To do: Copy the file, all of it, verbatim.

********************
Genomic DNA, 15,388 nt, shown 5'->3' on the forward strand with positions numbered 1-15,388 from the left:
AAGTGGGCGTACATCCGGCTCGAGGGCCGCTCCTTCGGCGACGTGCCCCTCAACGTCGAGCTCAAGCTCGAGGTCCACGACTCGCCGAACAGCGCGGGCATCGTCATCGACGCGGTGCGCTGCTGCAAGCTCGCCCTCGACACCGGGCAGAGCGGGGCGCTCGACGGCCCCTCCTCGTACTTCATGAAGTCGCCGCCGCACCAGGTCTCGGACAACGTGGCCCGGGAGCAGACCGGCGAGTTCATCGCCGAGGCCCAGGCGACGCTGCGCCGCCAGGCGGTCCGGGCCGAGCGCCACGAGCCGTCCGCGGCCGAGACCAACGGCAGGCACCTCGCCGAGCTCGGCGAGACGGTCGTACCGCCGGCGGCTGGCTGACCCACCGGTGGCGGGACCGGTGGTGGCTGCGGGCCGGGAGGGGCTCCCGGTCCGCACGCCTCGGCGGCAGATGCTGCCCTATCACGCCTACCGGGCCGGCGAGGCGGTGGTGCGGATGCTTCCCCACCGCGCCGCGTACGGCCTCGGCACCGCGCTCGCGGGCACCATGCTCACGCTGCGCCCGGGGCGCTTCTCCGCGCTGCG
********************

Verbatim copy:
Genomic DNA, 15,388 nt, shown 5'->3' on the forward strand with positions numbered 1-15,388 from the left:
AAGTGGGCGTACATCCGGCTCGAGGGCCGCTCCTTCGGCGACGTGCCCCTCAACGTCGAGCTCAAGCTCGAGGTCCACGACTCGCCGAACAGCGCGGGCATCGTCATCGACGCGGTGCGCTGCTGCAAGCTCGCCCTCGACACCGGGCAGAGCGGGGCGCTCGACGGCCCCTCCTCGTACTTCATGAAGTCGCCGCCGCACCAGGTCTCGGACAACGTGGCCCGGGAGCAGACCGGCGAGTTCATCGCCGAGGCCCAGGCGACGCTGCGCCGCCAGGCGGTCCGGGCCGAGCGCCACGAGCCGTCCGCGGCCGAGACCAACGGCAGGCACCTCGCCGAGCTCGGCGAGACGGTCGTACCGCCGGCGGCTGGCTGACCCACCGGTGGCGGGACCGGTGGTGGCTGCGGGCCGGGAGGGGCTCCCGGTCCGCACGCCTCGGCGGCAGATGCTGCCCTATCACGCCTACCGGGCCGGCGAGGCGGTGGTGCGGATGCTTCCCCACCGCGCCGCGTACGGCCTCGGCACCGCGCTCGCGGGCACCATGCTCACGCTGCGCCCGGGGCGCTTCTCCGCGCTGCG